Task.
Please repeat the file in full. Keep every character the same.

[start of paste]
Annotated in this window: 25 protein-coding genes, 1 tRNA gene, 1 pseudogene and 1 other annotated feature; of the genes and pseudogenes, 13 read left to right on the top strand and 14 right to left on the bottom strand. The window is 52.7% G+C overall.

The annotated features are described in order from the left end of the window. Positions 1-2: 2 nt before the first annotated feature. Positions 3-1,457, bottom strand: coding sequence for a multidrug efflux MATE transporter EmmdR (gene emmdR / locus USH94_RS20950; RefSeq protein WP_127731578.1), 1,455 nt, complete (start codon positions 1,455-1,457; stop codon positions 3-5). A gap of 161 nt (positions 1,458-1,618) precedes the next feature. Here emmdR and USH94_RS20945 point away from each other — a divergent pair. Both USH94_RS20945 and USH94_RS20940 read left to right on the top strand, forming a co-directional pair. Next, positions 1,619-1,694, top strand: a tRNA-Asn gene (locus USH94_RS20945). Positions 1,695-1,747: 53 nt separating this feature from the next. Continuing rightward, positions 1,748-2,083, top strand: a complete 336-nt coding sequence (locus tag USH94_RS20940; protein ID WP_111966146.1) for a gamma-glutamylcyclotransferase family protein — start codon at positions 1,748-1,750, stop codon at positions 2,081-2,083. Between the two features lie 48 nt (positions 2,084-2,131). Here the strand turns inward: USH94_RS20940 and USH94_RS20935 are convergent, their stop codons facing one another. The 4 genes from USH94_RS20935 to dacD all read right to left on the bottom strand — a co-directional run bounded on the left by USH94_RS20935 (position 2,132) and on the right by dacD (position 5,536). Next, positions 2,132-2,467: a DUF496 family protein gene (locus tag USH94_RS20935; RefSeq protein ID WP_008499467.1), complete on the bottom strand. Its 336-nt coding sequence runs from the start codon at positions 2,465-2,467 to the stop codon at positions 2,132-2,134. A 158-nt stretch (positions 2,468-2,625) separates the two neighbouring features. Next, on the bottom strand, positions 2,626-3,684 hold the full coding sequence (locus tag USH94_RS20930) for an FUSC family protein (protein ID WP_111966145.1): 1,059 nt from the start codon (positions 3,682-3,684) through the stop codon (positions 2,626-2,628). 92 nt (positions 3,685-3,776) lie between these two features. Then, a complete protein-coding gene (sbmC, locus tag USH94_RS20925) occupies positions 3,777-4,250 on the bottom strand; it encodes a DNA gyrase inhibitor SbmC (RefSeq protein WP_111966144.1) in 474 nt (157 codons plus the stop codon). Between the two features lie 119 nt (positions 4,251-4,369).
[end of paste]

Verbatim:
Annotated in this window: 25 protein-coding genes, 1 tRNA gene, 1 pseudogene and 1 other annotated feature; of the genes and pseudogenes, 13 read left to right on the top strand and 14 right to left on the bottom strand. The window is 52.7% G+C overall.

The annotated features are described in order from the left end of the window. Positions 1-2: 2 nt before the first annotated feature. Positions 3-1,457, bottom strand: coding sequence for a multidrug efflux MATE transporter EmmdR (gene emmdR / locus USH94_RS20950; RefSeq protein WP_127731578.1), 1,455 nt, complete (start codon positions 1,455-1,457; stop codon positions 3-5). A gap of 161 nt (positions 1,458-1,618) precedes the next feature. Here emmdR and USH94_RS20945 point away from each other — a divergent pair. Both USH94_RS20945 and USH94_RS20940 read left to right on the top strand, forming a co-directional pair. Next, positions 1,619-1,694, top strand: a tRNA-Asn gene (locus USH94_RS20945). Positions 1,695-1,747: 53 nt separating this feature from the next. Continuing rightward, positions 1,748-2,083, top strand: a complete 336-nt coding sequence (locus tag USH94_RS20940; protein ID WP_111966146.1) for a gamma-glutamylcyclotransferase family protein — start codon at positions 1,748-1,750, stop codon at positions 2,081-2,083. Between the two features lie 48 nt (positions 2,084-2,131). Here the strand turns inward: USH94_RS20940 and USH94_RS20935 are convergent, their stop codons facing one another. The 4 genes from USH94_RS20935 to dacD all read right to left on the bottom strand — a co-directional run bounded on the left by USH94_RS20935 (position 2,132) and on the right by dacD (position 5,536). Next, positions 2,132-2,467: a DUF496 family protein gene (locus tag USH94_RS20935; RefSeq protein ID WP_008499467.1), complete on the bottom strand. Its 336-nt coding sequence runs from the start codon at positions 2,465-2,467 to the stop codon at positions 2,132-2,134. A 158-nt stretch (positions 2,468-2,625) separates the two neighbouring features. Next, on the bottom strand, positions 2,626-3,684 hold the full coding sequence (locus tag USH94_RS20930) for an FUSC family protein (protein ID WP_111966145.1): 1,059 nt from the start codon (positions 3,682-3,684) through the stop codon (positions 2,626-2,628). 92 nt (positions 3,685-3,776) lie between these two features. Then, a complete protein-coding gene (sbmC, locus tag USH94_RS20925) occupies positions 3,777-4,250 on the bottom strand; it encodes a DNA gyrase inhibitor SbmC (RefSeq protein WP_111966144.1) in 474 nt (157 codons plus the stop codon). Between the two features lie 119 nt (positions 4,251-4,369).